Cabrera needs 185 hits to reach 3,000 and 23 home runs to reach 500. This draft season Cabrera has an ADP of 415, which is the 70th corner infield option. His failure was somewhat due to bad knees, and he expressed interest in getting in better shape. Worth a flier as his batting average can still help, and he’s been a stud before.
Heading into his seventh year in the majors, Cron has never had over 501 at-bats in a season. His power (55 home runs over 959 at-bats) emerged over the past two seasons with Tampa and Minnesota. He hit .266 over the first half of 2019 with 17 home runs and 54 RBI over 301 at-bats before going down with a right thumb issue in July that required surgery after the season. Even with his injury, Cron produced six home runs and 20 RBI over 84 at-bats in August. In essence, he lost almost two months of playing time.
His bat worked well versus left-handed pitching with 11 HRs and 31 RBI. Even with a negative batting average for the last three years (.248. .253, and .253), Cron did have a league average strikeout rate (21.4) in 2019, with minimal walks (5.8 percent). His HR/FB rate has been about 20.0 in each of his past two seasons (21.4, and 19.5) while being supported by his AVH (1.945 and 1.853). His next step is regaining some of his lost loft (fly-ball rate – 36.3 and 39.0 in his career). I expect the most at-bats of his career, which will lead to 80-plus runs, 35-plus home runs, and 85-plus RBI. His batting average could move to league average. Cron has an ADP of 282 in January.
Stewart had almost identical seasons over the last three years in the minors. In 2016, he hit .255 with 30 home runs and 87 RBI followed up by .256/28/86 and .263/25/80 seasons. Last year, he had his first meaningful opportunity with the Tigers. His strikeout rate (24.8) came in higher than his minor league resume (23.0) and he took a step back in his walk rate (8.2 – 12.5 in the minors). He missed some time with hamstring and concussion injuries.
Stewart didn’t have one month of value with the Tigers. He also failed to provide an against either right-handed (.232) or left-handed (.236) pitchers. The Tigers selected him in the first round of the 2015 MLB June Amateur Draft. Over five seasons in the minors, he hit .264 with 98 home runs, 297 RBI, and 12 stolen bases in 1,740 at-bats. His defense will limit him to left field. His AVH in the minors points to 35 home runs while having a limited ceiling in batting average. For now, only a waiver wire player with a lot to prove in the majors.
Over nine seasons in the minors, Candelario doesn't have a great resume. He hit .272 over 3,007 at-bats with 80 home runs, 466 RBI, and eight steals. His walk rate (10.7) is an area of strength with an above the league average strikeout rate (17.4). His bat did show growth over four seasons at AAA (.297 with 33 HRs and 159 RBI over 832 at-bats), plus he handled himself well over 38 games in the majors in 2017 (.283 with three home runs and 16 RBI over 127 at-bats). In 2018, his strikeout rate (25.9) came in much higher than expected with Detroit while still maintaining his walk rate (10.7), but he did show growth in power (.224 with 78 runs, 19 home runs, and 54 RBI over 539 at-bats). Last year Candelario lost his way, which led a poor season (.203 with eight HRs and 32 RBI over 335 at-bats) with a similar approach (strikeout rate – 25.7 and walk rate – 11.1). He did battle a left shoulder injury that led to a trip to the injured list in June and a thumb issue later in the year. His game did look much better at AAA (.320 with nine HRs and 33 RBI over 153 at-bats). Probably not as bad as 2019 in the majors with a chance to rebound in batting average with some correction in his strikeouts. More of an injury cover if he earns starting at-bats with production at the plate.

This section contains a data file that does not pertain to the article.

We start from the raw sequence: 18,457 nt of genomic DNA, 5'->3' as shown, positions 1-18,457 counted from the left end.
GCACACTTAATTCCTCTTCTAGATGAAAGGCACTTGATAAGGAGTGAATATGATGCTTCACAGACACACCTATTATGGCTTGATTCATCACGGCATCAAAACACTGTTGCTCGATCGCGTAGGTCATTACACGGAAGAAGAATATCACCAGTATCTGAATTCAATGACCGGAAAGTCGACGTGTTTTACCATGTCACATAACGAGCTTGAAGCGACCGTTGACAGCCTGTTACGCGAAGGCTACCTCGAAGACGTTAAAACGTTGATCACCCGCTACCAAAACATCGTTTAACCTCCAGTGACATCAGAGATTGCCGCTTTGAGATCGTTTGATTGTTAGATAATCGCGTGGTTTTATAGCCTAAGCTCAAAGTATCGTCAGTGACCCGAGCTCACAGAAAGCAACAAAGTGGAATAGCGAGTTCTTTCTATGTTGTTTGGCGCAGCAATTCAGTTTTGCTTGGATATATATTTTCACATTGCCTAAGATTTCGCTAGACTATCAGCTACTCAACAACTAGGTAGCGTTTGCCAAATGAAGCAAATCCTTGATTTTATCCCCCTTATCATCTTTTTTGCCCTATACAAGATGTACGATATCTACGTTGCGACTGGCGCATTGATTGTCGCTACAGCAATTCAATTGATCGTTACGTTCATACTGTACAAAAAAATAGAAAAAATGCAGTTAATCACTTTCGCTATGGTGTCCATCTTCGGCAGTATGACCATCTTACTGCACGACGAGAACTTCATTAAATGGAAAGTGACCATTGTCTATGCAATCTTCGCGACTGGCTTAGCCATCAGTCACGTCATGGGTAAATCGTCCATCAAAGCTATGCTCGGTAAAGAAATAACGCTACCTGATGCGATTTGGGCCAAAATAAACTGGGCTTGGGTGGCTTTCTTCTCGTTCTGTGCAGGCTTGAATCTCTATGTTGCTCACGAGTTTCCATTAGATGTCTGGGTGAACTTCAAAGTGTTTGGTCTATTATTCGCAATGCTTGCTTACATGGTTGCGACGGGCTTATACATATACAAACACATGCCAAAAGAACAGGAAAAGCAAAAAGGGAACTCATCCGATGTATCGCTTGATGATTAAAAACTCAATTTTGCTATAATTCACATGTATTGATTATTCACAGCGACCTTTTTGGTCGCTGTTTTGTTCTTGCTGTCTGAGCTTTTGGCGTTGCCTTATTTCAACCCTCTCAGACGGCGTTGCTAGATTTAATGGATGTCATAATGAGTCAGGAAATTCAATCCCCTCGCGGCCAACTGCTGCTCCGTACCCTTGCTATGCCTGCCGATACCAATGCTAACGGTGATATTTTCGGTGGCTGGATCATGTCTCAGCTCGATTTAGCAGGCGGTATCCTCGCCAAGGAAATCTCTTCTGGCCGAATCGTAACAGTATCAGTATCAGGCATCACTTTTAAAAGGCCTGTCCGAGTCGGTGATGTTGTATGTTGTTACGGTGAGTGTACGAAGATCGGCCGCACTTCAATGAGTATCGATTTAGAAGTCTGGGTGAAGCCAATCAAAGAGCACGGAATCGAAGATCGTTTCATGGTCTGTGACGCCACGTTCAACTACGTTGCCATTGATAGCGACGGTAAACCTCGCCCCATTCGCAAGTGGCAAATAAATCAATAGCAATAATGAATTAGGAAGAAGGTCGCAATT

Over the last two seasons, Goodrum hit .243 with 28 home runs, 98 RBI, and 24 stolen bases over 884 at-bats. His strikeout rate (29.8) does invite playing time loss while his walk rate (9.8) showed growth. He hit well against lefties (.361), but Goodrum only had one home run and eight RBI over 97 at-bats. His lack of success against vs. righthanded pitching (.215 with 11 HRs and 37 RBI over 326 at-bats), doesn’t paint an upside picture in playing time once the Tigers develop better prospects at the major league level. Last year he missed much of the final six weeks of the season with a groin issue. Over eight seasons in the minors, Goodrum hit .250 with 42 home runs, 294 RBI, and 122 stolen bases over 2,454 at-bats. Goodrum can help in the counting categories if he earns starting at-bats. His AVH (1.685) gives him 25 home runs upside with a full season of at-bats while also having the wheels to steal 20 or more bases. His ADP (294) paints him as a starter in deep leagues despite his job loss risk.